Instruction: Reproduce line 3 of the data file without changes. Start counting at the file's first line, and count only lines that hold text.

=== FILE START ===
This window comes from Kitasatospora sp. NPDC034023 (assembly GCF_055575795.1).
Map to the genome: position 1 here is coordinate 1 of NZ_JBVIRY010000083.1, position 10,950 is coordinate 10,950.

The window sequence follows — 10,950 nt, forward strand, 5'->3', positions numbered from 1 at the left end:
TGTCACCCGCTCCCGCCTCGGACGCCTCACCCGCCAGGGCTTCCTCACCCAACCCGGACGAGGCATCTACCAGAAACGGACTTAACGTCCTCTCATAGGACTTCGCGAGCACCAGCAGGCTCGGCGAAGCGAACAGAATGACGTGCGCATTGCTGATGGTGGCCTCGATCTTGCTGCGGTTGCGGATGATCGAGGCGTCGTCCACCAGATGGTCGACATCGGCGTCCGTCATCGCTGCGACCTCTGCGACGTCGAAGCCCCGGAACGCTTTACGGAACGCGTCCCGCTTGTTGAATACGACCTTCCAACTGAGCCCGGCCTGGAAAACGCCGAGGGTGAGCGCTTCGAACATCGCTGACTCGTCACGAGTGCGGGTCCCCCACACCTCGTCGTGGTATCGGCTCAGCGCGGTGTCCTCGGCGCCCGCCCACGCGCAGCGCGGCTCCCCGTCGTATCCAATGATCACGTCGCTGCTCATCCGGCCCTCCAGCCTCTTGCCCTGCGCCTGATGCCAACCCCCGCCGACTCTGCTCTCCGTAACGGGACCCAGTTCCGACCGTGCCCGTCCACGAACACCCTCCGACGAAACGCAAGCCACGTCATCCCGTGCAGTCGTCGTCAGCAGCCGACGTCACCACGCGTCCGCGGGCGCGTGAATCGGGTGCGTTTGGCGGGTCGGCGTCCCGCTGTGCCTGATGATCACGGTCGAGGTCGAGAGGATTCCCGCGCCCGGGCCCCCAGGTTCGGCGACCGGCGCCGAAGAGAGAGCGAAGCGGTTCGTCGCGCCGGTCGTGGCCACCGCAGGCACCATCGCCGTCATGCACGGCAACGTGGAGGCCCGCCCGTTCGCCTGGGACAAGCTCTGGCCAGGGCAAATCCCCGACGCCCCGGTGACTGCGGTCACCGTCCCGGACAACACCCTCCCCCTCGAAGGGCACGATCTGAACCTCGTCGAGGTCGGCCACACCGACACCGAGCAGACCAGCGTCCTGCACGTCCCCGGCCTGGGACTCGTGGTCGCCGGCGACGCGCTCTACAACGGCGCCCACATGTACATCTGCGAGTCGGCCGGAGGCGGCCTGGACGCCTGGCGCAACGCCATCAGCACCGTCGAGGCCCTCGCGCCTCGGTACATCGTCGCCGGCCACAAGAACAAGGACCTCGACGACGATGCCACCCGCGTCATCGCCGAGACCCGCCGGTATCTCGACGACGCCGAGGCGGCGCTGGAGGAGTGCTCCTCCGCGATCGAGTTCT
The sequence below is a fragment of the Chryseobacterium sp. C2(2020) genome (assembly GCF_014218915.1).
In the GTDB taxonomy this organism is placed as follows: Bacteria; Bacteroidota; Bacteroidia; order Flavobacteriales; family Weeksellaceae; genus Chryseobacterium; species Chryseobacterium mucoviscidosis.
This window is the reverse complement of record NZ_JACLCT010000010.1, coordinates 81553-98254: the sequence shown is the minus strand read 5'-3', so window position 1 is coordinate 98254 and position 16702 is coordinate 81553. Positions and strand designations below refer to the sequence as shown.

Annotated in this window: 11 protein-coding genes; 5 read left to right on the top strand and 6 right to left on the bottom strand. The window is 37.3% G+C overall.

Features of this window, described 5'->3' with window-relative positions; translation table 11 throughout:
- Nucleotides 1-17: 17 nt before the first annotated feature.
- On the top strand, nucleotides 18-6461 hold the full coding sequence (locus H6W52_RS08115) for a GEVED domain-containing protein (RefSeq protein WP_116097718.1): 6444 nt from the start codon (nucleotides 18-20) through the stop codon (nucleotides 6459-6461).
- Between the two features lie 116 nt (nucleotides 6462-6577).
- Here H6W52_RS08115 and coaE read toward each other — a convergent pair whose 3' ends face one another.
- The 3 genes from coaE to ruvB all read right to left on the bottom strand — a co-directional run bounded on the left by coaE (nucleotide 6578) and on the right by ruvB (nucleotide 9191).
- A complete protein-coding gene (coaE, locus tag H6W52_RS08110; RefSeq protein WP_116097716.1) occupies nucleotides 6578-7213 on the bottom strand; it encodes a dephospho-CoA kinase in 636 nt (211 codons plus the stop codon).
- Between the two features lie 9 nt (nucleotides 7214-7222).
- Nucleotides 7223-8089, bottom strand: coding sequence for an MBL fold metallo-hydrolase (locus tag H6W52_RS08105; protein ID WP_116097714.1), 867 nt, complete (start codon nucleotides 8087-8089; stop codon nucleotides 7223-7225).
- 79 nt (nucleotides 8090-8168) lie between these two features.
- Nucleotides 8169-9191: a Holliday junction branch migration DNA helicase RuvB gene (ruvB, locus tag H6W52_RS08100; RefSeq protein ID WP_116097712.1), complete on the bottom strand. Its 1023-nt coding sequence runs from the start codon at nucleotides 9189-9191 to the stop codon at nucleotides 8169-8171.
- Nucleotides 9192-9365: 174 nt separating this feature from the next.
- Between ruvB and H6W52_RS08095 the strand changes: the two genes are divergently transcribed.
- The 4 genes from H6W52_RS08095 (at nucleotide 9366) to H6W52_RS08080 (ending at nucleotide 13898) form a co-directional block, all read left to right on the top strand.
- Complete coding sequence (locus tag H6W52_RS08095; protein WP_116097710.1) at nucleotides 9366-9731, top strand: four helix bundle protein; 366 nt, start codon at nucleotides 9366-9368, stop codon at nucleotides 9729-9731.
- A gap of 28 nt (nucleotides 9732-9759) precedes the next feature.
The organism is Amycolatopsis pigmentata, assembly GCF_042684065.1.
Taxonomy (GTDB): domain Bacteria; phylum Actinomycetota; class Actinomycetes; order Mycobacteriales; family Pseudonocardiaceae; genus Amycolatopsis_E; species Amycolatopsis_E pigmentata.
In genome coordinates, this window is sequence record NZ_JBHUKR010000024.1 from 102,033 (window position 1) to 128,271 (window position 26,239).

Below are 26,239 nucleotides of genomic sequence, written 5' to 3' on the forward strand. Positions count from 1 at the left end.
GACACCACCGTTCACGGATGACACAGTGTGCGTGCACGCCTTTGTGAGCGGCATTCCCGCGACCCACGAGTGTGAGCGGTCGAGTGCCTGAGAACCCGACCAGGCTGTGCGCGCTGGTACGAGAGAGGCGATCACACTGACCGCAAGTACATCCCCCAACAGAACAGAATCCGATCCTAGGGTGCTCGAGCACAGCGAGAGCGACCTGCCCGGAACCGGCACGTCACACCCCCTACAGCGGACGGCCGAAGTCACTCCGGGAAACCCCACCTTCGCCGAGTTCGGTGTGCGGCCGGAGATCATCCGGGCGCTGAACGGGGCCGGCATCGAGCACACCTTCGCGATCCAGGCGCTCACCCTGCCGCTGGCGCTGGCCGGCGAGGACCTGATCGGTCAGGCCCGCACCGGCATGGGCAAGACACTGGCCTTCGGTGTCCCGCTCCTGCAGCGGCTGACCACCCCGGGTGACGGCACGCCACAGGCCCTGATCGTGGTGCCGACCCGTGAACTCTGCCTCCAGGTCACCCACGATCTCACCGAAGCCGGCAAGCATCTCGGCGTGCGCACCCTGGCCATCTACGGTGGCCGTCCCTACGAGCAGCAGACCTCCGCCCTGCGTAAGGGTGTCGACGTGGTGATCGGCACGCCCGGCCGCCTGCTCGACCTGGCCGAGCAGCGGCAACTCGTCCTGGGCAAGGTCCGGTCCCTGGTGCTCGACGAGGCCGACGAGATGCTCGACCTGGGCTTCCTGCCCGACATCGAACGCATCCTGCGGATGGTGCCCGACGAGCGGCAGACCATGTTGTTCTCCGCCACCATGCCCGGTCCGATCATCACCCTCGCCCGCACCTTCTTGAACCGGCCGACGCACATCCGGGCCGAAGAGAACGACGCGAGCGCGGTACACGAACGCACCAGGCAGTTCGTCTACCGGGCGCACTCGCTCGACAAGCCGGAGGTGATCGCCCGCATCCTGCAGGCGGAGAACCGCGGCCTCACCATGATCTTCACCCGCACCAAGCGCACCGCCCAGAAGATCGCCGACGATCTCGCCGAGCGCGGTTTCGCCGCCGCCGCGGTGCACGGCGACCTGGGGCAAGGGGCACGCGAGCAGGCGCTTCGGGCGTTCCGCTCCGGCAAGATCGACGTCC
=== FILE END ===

The window sequence follows — 10,950 nt, forward strand, 5'->3', positions numbered from 1 at the left end: